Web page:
For me the single best thing about a day of filming in Glacier Bay is the quiet serene atmosphere, if you get out on deck early and find a good spot to set up the camera you can stand in the one spot for easily 2 hours letting the ship do all the work of panning instead of running around like a headless chicken. As a junior I didn't want to miss anything so I spent the whole day from dawn till dusk outside filming only coming in briefly to warm up, grab some food, drop the tapes off before heading back out.
The single worst thing about filming Glacier Bay is if the weathers shit, this means you have to keep cleaning your lens every 5 seconds. We had some unwieldy wet weather jackets for the cameras that were most definitely not designed for our cameras but even with these the simplest way of shooting was to raise the camera up on the tripod and aim it downwards so that hopefully the camera hood but take most of the brunt of the weather and that the rain would not be going straight into the lens. Also it was not as relaxing or serene when you were being soaked head to toe for upto 8 hours and it was frustrating as you are in the amazing place but the weather doesn't co-operate.
See I was lucky as a crew member because I would get to visit some of these locations over and over again and get to see them in all kinds of weather, if you are a paying guest this might be a once in a lifetime trip, so imagine if your first and only chance of seeing somewhere like Glacier Bay is completely ruined by bad weather would it give you a poor opinion of the location and an experience that you would look back on negatively?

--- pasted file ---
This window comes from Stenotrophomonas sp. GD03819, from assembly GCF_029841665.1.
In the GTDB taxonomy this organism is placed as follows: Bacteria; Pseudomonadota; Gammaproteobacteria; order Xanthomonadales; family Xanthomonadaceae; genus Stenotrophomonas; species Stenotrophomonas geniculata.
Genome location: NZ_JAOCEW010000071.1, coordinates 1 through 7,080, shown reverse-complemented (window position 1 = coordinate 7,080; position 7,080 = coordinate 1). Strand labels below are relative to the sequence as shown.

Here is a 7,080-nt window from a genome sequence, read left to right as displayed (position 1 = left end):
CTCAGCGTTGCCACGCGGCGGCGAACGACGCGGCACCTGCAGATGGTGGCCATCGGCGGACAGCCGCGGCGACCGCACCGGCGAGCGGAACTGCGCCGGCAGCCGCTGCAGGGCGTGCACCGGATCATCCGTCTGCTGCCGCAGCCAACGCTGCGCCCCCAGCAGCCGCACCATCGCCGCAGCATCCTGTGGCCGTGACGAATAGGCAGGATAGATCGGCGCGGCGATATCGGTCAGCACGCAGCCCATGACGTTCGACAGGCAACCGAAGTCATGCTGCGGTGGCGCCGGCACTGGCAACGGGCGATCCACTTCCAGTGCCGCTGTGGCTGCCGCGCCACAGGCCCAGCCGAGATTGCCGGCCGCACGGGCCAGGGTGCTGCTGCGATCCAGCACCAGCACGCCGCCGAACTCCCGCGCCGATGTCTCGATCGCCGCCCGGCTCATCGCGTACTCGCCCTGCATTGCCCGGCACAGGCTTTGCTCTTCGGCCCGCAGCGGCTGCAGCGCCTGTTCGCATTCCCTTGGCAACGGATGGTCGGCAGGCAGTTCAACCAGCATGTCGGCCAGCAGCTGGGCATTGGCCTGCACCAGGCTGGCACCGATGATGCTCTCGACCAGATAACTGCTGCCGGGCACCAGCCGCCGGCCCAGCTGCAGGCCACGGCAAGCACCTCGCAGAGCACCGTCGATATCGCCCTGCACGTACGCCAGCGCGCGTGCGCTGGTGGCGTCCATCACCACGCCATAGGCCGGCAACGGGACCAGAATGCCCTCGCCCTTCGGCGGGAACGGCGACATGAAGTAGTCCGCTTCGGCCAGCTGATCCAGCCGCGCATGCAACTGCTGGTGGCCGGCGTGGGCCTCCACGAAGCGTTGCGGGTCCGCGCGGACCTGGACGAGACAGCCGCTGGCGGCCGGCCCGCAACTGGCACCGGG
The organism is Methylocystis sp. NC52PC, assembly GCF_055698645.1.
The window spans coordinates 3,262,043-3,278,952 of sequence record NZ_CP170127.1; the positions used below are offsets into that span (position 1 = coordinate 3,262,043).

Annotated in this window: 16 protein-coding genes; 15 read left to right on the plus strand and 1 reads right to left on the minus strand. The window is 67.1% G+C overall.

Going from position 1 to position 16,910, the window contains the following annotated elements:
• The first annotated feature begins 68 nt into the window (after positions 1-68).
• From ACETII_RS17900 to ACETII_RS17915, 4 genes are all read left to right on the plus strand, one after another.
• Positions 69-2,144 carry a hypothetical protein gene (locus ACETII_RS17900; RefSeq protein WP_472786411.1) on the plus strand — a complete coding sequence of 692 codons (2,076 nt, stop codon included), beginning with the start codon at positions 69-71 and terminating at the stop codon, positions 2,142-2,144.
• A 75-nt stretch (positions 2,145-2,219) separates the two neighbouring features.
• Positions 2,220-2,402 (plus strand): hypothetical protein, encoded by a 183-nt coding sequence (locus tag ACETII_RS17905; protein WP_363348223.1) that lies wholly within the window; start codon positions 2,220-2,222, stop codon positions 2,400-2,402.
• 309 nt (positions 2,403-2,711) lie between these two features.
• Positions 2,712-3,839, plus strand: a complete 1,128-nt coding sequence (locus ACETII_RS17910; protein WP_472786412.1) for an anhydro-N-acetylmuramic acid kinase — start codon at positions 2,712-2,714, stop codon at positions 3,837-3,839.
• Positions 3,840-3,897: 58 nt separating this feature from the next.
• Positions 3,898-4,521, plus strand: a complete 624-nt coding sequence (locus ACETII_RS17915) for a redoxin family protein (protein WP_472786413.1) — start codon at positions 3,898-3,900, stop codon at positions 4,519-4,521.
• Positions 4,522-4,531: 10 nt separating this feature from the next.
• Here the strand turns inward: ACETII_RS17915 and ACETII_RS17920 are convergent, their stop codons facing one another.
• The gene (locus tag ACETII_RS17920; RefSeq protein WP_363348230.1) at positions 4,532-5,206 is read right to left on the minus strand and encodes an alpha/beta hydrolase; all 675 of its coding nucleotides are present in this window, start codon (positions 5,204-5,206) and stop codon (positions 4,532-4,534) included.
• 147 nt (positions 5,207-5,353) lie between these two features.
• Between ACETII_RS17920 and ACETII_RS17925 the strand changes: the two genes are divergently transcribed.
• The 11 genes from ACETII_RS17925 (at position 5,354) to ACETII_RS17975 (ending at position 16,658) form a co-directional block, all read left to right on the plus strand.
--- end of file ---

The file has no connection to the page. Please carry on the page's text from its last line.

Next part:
Our Alaskan jaunt during the world cruise was trips to the usual ports of Juneau, Ketchikan & Skagway before we headed up to Canada for two stops in Vancouver & Victoria.
I'd briefly visited Vancouver on my first contract but it was a turnaround port so there was not a lot of time to be too touristy, but this visit was during the cruise hence a work day where I went on the above 'Sea to Sky' tour where we jumped into a convoy of 4x4's and really got to see some of the great landscapes and scenery that Vancouver had to offer as you can see in the above video.
Our first stop was at a native American (Canadian?) village and then we headed to into the forests with amazing waterfalls, blue skys and greenery everywhere with snow capped mountains in the backgrounds.
Lastly we stopped in the middle of the forest for a BBQ lunch where all the food and grills were taken out of the 4x4's, set up and cooked in the amazing vista you see above. Our final stop in Canada was Victoria and I had the rariety of a day off in port during the WC coupled with a late sail as my senior was filming an evening tour at the world famous Butchart Gardens in Victoria.
We had a brief bit of tourism but the evenings mission was to get non-ship food somewhere and drink heavily!
The evening began with Polar Bear shots which I'd never heard of and assumed to be a Candian thing, but a little research shows they were a peppermint schnapps cocktail!
It was just so good to wearing our normal clothes for more than a few hours in the bar after work, and having a late sail it almost felt like 'real life' and not our cruise ship bubble of reailty that we get so used to. I loved my first night out in Victoria and it would turn out to be the first of many on later contracts.
On the next cruise diaries - Free Steakhouse for the rest of the contract!